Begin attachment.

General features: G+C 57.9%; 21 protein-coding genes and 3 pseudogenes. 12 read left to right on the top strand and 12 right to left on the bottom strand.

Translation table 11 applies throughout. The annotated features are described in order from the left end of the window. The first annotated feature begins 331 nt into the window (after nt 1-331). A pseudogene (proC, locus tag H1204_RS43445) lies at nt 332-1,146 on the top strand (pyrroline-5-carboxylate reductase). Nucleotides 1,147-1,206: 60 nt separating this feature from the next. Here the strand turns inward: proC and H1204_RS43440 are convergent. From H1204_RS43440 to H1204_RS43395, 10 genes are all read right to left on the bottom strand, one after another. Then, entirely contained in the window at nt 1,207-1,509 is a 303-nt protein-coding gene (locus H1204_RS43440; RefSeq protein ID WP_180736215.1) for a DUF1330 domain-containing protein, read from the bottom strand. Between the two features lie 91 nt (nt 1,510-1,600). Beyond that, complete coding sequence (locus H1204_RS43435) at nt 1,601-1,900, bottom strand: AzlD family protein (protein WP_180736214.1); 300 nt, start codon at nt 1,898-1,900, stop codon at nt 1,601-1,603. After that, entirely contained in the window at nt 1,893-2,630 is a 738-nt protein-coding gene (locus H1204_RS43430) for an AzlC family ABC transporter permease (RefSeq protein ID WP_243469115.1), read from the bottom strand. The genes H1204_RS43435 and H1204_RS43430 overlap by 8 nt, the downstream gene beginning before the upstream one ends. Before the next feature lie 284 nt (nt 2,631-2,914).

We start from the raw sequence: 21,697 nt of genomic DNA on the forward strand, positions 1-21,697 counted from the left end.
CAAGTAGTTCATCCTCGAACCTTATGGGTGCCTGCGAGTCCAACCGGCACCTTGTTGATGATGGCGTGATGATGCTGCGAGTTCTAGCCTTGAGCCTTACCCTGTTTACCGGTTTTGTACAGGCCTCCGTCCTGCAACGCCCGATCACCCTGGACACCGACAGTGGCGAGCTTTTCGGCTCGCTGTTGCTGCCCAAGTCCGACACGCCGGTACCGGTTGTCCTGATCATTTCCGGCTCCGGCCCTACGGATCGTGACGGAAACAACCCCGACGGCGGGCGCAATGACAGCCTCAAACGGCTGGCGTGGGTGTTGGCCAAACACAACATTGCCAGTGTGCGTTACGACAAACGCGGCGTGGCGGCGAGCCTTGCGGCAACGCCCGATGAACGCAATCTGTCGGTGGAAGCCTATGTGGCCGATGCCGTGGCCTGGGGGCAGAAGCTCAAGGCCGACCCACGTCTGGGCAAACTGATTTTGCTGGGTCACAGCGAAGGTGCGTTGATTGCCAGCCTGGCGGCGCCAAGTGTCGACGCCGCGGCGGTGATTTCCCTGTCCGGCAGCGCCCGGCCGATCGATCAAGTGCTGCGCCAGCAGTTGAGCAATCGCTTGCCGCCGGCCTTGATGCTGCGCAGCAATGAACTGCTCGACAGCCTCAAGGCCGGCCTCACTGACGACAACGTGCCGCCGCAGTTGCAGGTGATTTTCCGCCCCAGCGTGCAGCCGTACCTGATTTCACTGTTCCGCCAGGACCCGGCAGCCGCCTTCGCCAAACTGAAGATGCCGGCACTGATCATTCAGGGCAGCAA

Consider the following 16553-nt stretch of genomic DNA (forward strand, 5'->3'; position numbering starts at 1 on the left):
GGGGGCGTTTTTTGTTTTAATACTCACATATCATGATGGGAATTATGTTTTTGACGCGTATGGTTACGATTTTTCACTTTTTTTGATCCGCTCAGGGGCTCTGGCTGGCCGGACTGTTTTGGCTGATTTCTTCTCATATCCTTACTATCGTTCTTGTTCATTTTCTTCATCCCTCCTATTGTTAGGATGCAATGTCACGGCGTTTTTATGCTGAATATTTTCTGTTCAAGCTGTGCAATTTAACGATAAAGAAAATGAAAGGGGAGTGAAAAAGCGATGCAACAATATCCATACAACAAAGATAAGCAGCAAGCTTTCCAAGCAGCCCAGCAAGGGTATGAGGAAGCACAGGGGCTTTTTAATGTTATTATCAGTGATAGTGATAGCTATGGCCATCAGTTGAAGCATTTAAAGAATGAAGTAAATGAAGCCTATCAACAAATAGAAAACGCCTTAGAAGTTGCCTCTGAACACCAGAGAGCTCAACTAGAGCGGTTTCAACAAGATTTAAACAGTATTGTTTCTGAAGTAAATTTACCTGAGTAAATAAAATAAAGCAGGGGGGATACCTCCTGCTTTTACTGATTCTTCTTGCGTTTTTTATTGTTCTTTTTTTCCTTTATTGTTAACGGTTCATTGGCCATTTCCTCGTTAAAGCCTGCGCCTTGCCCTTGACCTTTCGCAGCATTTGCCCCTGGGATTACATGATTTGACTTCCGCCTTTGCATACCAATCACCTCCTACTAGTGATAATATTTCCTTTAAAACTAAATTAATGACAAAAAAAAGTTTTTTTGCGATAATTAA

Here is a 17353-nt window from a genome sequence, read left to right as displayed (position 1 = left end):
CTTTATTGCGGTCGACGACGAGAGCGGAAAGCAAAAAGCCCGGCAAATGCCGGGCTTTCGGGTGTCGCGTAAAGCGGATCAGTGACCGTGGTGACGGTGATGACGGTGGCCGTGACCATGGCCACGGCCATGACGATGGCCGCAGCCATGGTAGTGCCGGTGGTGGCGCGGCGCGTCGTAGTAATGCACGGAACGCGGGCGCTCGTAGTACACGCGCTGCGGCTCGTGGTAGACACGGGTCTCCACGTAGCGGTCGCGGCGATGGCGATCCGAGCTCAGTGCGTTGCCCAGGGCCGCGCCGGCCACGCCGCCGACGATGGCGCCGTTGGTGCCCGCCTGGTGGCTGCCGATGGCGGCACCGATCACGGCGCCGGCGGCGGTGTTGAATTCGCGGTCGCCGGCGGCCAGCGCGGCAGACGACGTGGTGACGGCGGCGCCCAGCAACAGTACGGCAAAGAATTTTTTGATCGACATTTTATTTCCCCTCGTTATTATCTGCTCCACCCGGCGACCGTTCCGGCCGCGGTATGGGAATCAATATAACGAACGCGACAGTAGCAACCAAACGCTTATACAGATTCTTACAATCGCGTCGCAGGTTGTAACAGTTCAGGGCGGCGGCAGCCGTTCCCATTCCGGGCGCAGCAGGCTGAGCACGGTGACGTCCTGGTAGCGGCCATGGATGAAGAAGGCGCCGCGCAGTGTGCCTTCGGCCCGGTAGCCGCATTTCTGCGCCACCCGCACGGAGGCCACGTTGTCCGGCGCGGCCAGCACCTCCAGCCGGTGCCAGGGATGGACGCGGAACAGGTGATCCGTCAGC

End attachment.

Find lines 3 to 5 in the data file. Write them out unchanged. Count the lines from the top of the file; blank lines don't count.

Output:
We start from the raw sequence: 21,697 nt of genomic DNA on the forward strand, positions 1-21,697 counted from the left end.
CAAGTAGTTCATCCTCGAACCTTATGGGTGCCTGCGAGTCCAACCGGCACCTTGTTGATGATGGCGTGATGATGCTGCGAGTTCTAGCCTTGAGCCTTACCCTGTTTACCGGTTTTGTACAGGCCTCCGTCCTGCAACGCCCGATCACCCTGGACACCGACAGTGGCGAGCTTTTCGGCTCGCTGTTGCTGCCCAAGTCCGACACGCCGGTACCGGTTGTCCTGATCATTTCCGGCTCCGGCCCTACGGATCGTGACGGAAACAACCCCGACGGCGGGCGCAATGACAGCCTCAAACGGCTGGCGTGGGTGTTGGCCAAACACAACATTGCCAGTGTGCGTTACGACAAACGCGGCGTGGCGGCGAGCCTTGCGGCAACGCCCGATGAACGCAATCTGTCGGTGGAAGCCTATGTGGCCGATGCCGTGGCCTGGGGGCAGAAGCTCAAGGCCGACCCACGTCTGGGCAAACTGATTTTGCTGGGTCACAGCGAAGGTGCGTTGATTGCCAGCCTGGCGGCGCCAAGTGTCGACGCCGCGGCGGTGATTTCCCTGTCCGGCAGCGCCCGGCCGATCGATCAAGTGCTGCGCCAGCAGTTGAGCAATCGCTTGCCGCCGGCCTTGATGCTGCGCAGCAATGAACTGCTCGACAGCCTCAAGGCCGGCCTCACTGACGACAACGTGCCGCCGCAGTTGCAGGTGATTTTCCGCCCCAGCGTGCAGCCGTACCTGATTTCACTGTTCCGCCAGGACCCGGCAGCCGCCTTCGCCAAACTGAAGATGCCGGCACTGATCATTCAGGGCAGCAA

Consider the following 16553-nt stretch of genomic DNA (forward strand, 5'->3'; position numbering starts at 1 on the left):